First, you must as far as possible determine what was previously planted, and how it was arranged. Look for any old records, such as plant lists or plans. For some gardens, these may be relatively easy to find. If the design was created by a designer of merit, the materials may be archived in a private collection or library. If the company that created the garden is still in existence, records may be available through that company. Sometimes photographs can be found in private or public records. If people who used the property along time ago are still alive, they may remember details.
If no documentary evidence is found, there are still other things that can be investigated - look for evidence of original or past plantings on the site. Some old trees or shrubs may still exist from the original plantings. Many tree species can survive for hundreds of years, and even a dead or almost dead tree can sometimes be identified as part of the original design.
Look for plants that have invaded parts of the garden (or park) or nearby properties that match the time of the original garden (e.g. if ivy has become invasive in a neighbouring property, it may have been part of the original planting of the garden and may have spread to the neighbour’s property.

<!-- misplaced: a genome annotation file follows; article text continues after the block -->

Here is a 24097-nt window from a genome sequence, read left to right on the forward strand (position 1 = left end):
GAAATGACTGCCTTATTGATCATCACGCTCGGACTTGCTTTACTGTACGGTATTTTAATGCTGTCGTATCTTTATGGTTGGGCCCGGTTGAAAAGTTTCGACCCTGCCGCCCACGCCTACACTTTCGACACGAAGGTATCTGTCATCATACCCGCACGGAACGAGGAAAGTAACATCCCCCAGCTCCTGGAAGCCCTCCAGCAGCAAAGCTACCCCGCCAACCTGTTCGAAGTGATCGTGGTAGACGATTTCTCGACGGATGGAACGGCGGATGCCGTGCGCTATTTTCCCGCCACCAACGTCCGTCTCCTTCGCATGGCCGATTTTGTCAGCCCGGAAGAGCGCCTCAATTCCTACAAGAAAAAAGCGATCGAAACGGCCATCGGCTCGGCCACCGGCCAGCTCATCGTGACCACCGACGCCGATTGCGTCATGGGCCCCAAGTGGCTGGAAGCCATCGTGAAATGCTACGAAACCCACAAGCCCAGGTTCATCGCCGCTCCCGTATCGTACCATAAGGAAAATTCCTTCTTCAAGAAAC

Identify indicators of types of planting in the original garden; for example: the remains of a pergola (even just foundations), may be an indicator of a climber in that location; mounded rows of earth may indicate a former area for row crops (e.g. vegetables), and a raised bed containing better quality soil than the natural earth may indicate an area of more intensive cultivation: perhaps annuals or perennials. In some gardens aerial surveys have located planting holes left after trees were removed (some up to 400 years old!).
Research local records: period nursery catalogues can indicate the varieties of plants commonly used at the time of the garden’s establishment. Photographs, plans or even articles in publications of the period can indicate likely planting combinations and styles.
Critical aspects of garden planting restoration are to:
  • Determine what existing plants and features to retain.